Sahur Tradition in Indonesia

June 21, 2018 | Ahmad Gabriel

 

It is 2:30 AM on a cold dark morning in the suburb of Jakarta. The youths ngarak bedug, parade to the street pounding out crude rhythms on their drum breaking the morning’s silence. They sing traditional religious songs, chanting verses and random songs such as of Jakarta’s soccer team to wake up the neighborhood.

Ngarak beduk is a tradition that has continued for hundreds of years to wake up the neighborhoods in Jakarta for pre-dawn meal (sahur) in the holy month of Ramadan. Fasting is the religious duty of all Muslims during Ramadan. Before fasting from dawn to sunset, the faithful consume sahur before the morning prayer.

Some 6 to 10 youths walk around neighborhoods singing songs and chanting verses to wake people up for sahur. There are other traditional percussion instruments, such as a slit-bamboo tube (kentongan), a tambourine (rebana), a tambourine with jingles (genjring) as accompaniments to the sound of the mosque’s big drum (bedug) pushed around on a wheeled cart.  The youths are doing different tasks of pushing the cart, beatings bedug, kentongan, rebana, genjring while chanting or singing songs. A more modern drum is used in some places where bedug is not available. It is common to have 2 to 3 ngarak beduk groups to wake people up to prepare sahur.

 

 

Similar to that in Jakarta, in Kuningan West Java this tradition is named ubrug-ubrug. They sing and chant traditional Sundanese songs and shalawat to the accompaniment of traditional musical instruments such as kohkol, genjring, flute and bedug. The voices blend in harmony makes up a traditional music that is different from any other.

The tradition is called percalan in Salatiga, Central Java. At nights, the youths stay overnight at the mosque and wake up to do percalan around the village in the early mornings. Other than traditional musical instruments, uniquely they also use used buckets, scrap metal and other recycled musical instruments so that the resulting sound is more varied.

Meanwhile, Brebes has a tradition called burok. Burok is a large puppet or giant figure which made of bamboo frame with a beautifully carved mask or face. The youths carry burok around the village while playing the typical music of north coast of Java (Pantura) and singing Islamic songs. In addition to playing music, the youths also knocked on the neighbors’ doors to make sure they wake up and prepare for sahur. The neighbors respond positively to this tradition and think it is very effective. Once awake, many follow and enliven the procession until the burok and its musical accompaniment finished making its round.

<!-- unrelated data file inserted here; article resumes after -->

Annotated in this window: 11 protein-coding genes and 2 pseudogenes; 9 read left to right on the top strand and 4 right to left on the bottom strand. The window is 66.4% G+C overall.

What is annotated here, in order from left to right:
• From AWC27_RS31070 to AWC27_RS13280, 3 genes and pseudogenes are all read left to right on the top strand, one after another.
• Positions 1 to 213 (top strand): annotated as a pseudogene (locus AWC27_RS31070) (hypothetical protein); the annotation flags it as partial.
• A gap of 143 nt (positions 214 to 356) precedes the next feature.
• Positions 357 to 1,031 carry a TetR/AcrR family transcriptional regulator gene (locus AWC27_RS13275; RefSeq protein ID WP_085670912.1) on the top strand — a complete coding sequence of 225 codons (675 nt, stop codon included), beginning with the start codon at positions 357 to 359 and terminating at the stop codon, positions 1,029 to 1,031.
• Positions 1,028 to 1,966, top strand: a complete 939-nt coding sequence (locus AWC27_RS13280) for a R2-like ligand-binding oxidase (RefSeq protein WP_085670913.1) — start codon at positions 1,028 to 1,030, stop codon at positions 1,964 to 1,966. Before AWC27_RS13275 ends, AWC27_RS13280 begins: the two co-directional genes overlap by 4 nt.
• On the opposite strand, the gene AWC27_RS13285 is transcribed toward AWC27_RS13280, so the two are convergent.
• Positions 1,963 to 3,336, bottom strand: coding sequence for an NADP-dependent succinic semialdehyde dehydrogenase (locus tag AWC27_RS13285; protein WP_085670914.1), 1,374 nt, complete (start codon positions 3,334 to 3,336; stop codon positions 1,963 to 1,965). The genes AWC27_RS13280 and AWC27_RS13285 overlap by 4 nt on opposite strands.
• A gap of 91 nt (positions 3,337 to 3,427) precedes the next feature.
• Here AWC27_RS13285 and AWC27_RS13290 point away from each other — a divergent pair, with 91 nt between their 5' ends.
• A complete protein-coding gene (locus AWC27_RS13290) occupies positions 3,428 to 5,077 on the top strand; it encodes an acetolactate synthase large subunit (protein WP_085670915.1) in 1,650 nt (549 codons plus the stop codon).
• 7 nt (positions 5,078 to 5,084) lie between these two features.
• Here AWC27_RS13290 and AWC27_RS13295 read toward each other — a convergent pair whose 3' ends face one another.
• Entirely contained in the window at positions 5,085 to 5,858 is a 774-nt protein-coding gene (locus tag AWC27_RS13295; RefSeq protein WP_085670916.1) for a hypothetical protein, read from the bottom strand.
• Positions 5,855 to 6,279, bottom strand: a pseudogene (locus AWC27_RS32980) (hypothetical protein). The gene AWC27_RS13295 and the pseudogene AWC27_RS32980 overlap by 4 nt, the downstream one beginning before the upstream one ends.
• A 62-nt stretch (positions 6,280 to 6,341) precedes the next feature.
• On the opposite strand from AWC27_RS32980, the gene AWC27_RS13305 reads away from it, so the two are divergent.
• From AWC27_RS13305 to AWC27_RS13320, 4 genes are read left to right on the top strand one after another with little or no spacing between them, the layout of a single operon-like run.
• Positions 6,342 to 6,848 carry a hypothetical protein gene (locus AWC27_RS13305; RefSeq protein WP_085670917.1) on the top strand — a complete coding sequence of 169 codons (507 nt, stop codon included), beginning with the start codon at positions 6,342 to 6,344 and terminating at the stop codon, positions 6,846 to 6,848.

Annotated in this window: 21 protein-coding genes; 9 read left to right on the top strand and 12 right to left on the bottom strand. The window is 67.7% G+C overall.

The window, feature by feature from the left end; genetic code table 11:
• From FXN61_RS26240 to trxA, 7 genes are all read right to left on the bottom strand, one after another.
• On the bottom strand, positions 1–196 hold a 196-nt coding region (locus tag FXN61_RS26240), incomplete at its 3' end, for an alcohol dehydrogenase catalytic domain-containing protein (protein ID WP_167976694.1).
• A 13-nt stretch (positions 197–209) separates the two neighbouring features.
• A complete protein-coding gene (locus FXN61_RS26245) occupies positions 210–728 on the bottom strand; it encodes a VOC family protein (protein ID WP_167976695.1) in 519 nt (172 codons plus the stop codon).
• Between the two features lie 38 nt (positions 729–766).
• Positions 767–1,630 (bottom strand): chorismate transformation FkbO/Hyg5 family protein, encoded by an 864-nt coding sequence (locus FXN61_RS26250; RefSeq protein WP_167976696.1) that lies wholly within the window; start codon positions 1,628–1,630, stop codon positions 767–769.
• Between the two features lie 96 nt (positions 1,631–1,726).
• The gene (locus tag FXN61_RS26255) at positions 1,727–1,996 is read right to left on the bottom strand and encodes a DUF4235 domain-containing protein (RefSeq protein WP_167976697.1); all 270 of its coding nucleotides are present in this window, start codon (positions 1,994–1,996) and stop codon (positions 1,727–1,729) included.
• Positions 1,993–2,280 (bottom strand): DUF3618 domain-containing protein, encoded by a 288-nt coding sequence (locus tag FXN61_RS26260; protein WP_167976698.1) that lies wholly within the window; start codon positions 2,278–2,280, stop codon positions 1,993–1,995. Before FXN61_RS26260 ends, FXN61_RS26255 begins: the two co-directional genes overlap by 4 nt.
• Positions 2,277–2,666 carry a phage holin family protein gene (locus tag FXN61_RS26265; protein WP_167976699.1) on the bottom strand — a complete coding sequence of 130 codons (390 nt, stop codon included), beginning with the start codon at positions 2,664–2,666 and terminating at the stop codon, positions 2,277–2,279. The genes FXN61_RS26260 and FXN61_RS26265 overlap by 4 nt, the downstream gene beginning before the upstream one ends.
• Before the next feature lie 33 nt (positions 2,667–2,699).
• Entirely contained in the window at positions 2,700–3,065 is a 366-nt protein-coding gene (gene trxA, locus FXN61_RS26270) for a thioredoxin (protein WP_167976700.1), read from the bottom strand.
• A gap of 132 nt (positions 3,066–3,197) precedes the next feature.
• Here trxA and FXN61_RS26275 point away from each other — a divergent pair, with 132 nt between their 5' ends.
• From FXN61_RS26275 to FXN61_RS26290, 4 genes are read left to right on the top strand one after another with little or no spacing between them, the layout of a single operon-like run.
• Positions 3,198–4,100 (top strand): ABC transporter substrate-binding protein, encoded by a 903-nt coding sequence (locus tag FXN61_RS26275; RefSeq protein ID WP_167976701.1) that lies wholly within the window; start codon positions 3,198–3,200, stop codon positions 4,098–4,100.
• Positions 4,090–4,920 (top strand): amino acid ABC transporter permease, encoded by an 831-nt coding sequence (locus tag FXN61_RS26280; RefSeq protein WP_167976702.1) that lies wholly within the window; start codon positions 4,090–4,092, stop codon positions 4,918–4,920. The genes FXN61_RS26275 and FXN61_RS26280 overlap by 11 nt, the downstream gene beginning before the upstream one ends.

In Makassar, this long tradition of awaking people for sahur is called paraga. This tradition basic movements follow sepak takraw and acrobatic movements. The movements are, uniquely, performed while walking and singing, and dropping the takraw ball is prohibited. An acrobatic formation of a human pyramid is part of attraction. All of these movements require good body balance and coordination techniques. A slight mistake can cause fall and injury. In addition to waking and entertaining people, the residents value this tradition as an effort to preserving a unique culture that is slowly dying.

Not much different from the other regions in the archipelago, this tradition is known as bagarakan sahur in South Kalimantan. In the upstream areas of South Kalimantan, youths often use musical instruments, such as drums (babun), suspended gongs (agung), and flutes. In Barabai area, bagarakan sahur goes around the village on a cow-drawn cart playing the various instruments to wake people up.

The tradition of waking people up for sahur (membangunkan sahur) in Bungku Town (Kota Bungku), Marowali, Central Sulawesi is not by way of drumming the drums and walking around the village, but through a tall bamboo structure called dengo-dengo. Dengo-dengo means a place to rest. Dengo-dengo is a towering structure nearly 15 meters high made of bamboo poles for support, a 3 × 3-meter square of wood plank for the floor and sago palm leaves for the roof. Dengo-dengo is erected by way of mutual help between villagers (gotong-royong) before Ramadan.

Dengo-dengo, the tradition to wake people up for sahur, has been around in Bungku since the spread of Islam circa the 17th century. The structure is also equipped with gongs, drums, and tambourines and attended by about eight people. Almost every neighborhood (RT) has a dengo-dengo. At the time of sahur, the guards of dengo-dengo beat the gongs and drums and tambourines to wake people up for sahur. Dengo-dengo is deliberately made high so that the sound can go far. Dengo-dengo is also used by residents during late afternoon as a place to rest while waiting to break the fast. That is why, dengo-dengo is always crowded with locals.

 

 

The unique tradition of waking people up to have sahur in Ramadan illustrates the diversity of Indonesian arts, culture and creativity, which is used to help others, to safeguard the cultural tradition and to pass on to younger generation of the region.

Ahmad Gabriel
Ahmad Gabriel dilahirkan di Jakarta, 13 April 1987. Menyukai dunia menulis, sastra dan desain saat nyantri di PP. Al-Amien Prenduan dan pernah menjabat sebagai Ketua Sanggar Sastra Al-Amien. Saat ini diamanahi sebagai Ketua Departemen Pengembangan Wilayah DPP Pemuda PUI.
Tags : Puasa, Ramadhan, Sahur

Leave a Reply

Your email address will not be published. Required fields are marked *

Recommendation

FROM EDUCATION TO THE ‘DJONG’ PLEDGE

Dayang Rindu: A Forgotten Folklore of Southern Sumatra

Language Diversity in the Land of Papua

Most Popular

West Sumatra Grand Mosque

FROM EDUCATION TO THE ‘DJONG’ PLEDGE

KAYE